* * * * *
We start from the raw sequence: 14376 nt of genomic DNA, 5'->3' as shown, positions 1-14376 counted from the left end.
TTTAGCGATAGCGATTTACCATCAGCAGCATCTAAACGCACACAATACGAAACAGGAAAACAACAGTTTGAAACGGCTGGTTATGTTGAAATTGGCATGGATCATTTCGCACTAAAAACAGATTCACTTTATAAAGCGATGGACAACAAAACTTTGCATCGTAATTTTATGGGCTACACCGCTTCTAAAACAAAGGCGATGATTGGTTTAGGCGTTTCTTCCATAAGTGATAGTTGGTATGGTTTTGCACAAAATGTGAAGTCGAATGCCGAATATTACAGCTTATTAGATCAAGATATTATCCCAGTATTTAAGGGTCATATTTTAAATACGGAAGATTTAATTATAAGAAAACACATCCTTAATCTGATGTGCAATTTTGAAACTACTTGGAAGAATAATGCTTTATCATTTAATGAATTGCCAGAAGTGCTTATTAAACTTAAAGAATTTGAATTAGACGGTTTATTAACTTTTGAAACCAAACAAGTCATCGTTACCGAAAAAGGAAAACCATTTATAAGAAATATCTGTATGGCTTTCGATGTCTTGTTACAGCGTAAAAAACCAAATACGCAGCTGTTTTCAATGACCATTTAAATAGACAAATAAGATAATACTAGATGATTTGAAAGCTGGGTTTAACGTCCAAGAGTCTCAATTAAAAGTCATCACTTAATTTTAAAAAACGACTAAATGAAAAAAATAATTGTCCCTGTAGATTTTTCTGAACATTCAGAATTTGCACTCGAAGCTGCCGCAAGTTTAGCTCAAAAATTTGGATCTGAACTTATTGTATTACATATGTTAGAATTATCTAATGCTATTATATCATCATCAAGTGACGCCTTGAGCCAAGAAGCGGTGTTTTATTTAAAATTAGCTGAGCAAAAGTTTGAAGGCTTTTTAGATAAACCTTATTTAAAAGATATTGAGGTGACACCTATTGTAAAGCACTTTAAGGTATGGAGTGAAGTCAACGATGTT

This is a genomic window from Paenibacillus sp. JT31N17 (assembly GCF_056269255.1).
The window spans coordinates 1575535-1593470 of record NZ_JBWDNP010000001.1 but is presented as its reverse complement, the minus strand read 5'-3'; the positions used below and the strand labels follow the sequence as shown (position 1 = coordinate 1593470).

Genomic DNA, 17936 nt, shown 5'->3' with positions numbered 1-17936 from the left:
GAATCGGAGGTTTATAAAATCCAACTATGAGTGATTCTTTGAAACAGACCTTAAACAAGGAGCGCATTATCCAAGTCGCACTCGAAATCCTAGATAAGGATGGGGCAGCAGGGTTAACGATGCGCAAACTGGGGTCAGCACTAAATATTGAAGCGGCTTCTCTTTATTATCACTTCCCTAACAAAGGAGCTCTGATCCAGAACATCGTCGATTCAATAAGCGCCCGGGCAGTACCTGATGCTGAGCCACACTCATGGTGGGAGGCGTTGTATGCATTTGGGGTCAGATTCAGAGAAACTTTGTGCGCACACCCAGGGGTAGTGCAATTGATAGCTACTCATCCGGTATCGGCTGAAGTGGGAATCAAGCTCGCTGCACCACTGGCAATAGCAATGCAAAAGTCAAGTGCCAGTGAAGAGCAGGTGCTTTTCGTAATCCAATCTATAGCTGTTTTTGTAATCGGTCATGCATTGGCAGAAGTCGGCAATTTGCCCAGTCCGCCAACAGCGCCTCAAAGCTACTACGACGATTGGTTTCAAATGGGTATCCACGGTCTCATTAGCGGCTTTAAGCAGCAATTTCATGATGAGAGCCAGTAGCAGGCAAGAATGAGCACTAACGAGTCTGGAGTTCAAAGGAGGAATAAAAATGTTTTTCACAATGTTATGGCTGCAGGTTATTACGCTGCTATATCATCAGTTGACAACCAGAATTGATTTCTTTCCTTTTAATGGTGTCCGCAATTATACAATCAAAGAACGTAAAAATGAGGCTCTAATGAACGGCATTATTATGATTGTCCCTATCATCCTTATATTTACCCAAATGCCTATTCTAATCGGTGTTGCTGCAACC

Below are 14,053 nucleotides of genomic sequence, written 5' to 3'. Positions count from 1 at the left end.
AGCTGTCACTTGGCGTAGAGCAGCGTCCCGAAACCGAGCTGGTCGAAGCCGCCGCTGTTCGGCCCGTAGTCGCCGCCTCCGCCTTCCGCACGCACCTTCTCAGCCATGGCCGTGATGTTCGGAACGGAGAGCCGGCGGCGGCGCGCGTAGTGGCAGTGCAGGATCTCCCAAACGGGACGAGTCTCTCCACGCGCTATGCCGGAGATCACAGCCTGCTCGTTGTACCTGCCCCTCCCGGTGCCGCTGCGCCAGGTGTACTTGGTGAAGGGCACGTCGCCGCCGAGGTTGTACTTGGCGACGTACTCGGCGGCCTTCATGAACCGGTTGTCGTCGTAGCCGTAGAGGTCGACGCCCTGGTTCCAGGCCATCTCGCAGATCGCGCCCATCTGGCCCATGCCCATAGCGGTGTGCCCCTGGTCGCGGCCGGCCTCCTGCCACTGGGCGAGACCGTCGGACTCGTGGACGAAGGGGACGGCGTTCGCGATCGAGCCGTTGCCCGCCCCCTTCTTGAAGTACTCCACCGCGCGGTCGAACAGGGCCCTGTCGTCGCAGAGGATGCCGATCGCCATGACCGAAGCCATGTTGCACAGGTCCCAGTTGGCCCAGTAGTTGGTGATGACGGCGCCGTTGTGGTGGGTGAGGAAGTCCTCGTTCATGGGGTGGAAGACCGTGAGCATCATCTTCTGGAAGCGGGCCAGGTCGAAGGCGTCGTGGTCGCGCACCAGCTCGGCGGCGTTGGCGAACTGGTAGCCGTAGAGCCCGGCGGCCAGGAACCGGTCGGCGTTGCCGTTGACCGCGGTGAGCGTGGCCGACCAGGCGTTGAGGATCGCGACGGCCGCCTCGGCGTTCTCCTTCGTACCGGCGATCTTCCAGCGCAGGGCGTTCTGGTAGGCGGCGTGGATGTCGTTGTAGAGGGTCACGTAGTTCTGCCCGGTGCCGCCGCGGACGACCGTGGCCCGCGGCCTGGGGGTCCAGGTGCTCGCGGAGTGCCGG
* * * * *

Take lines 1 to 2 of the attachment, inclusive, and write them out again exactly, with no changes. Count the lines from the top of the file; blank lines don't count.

We start from the raw sequence: 14376 nt of genomic DNA, 5'->3' as shown, positions 1-14376 counted from the left end.
TTTAGCGATAGCGATTTACCATCAGCAGCATCTAAACGCACACAATACGAAACAGGAAAACAACAGTTTGAAACGGCTGGTTATGTTGAAATTGGCATGGATCATTTCGCACTAAAAACAGATTCACTTTATAAAGCGATGGACAACAAAACTTTGCATCGTAATTTTATGGGCTACACCGCTTCTAAAACAAAGGCGATGATTGGTTTAGGCGTTTCTTCCATAAGTGATAGTTGGTATGGTTTTGCACAAAATGTGAAGTCGAATGCCGAATATTACAGCTTATTAGATCAAGATATTATCCCAGTATTTAAGGGTCATATTTTAAATACGGAAGATTTAATTATAAGAAAACACATCCTTAATCTGATGTGCAATTTTGAAACTACTTGGAAGAATAATGCTTTATCATTTAATGAATTGCCAGAAGTGCTTATTAAACTTAAAGAATTTGAATTAGACGGTTTATTAACTTTTGAAACCAAACAAGTCATCGTTACCGAAAAAGGAAAACCATTTATAAGAAATATCTGTATGGCTTTCGATGTCTTGTTACAGCGTAAAAAACCAAATACGCAGCTGTTTTCAATGACCATTTAAATAGACAAATAAGATAATACTAGATGATTTGAAAGCTGGGTTTAACGTCCAAGAGTCTCAATTAAAAGTCATCACTTAATTTTAAAAAACGACTAAATGAAAAAAATAATTGTCCCTGTAGATTTTTCTGAACATTCAGAATTTGCACTCGAAGCTGCCGCAAGTTTAGCTCAAAAATTTGGATCTGAACTTATTGTATTACATATGTTAGAATTATCTAATGCTATTATATCATCATCAAGTGACGCCTTGAGCCAAGAAGCGGTGTTTTATTTAAAATTAGCTGAGCAAAAGTTTGAAGGCTTTTTAGATAAACCTTATTTAAAAGATATTGAGGTGACACCTATTGTAAAGCACTTTAAGGTATGGAGTGAAGTCAACGATGTT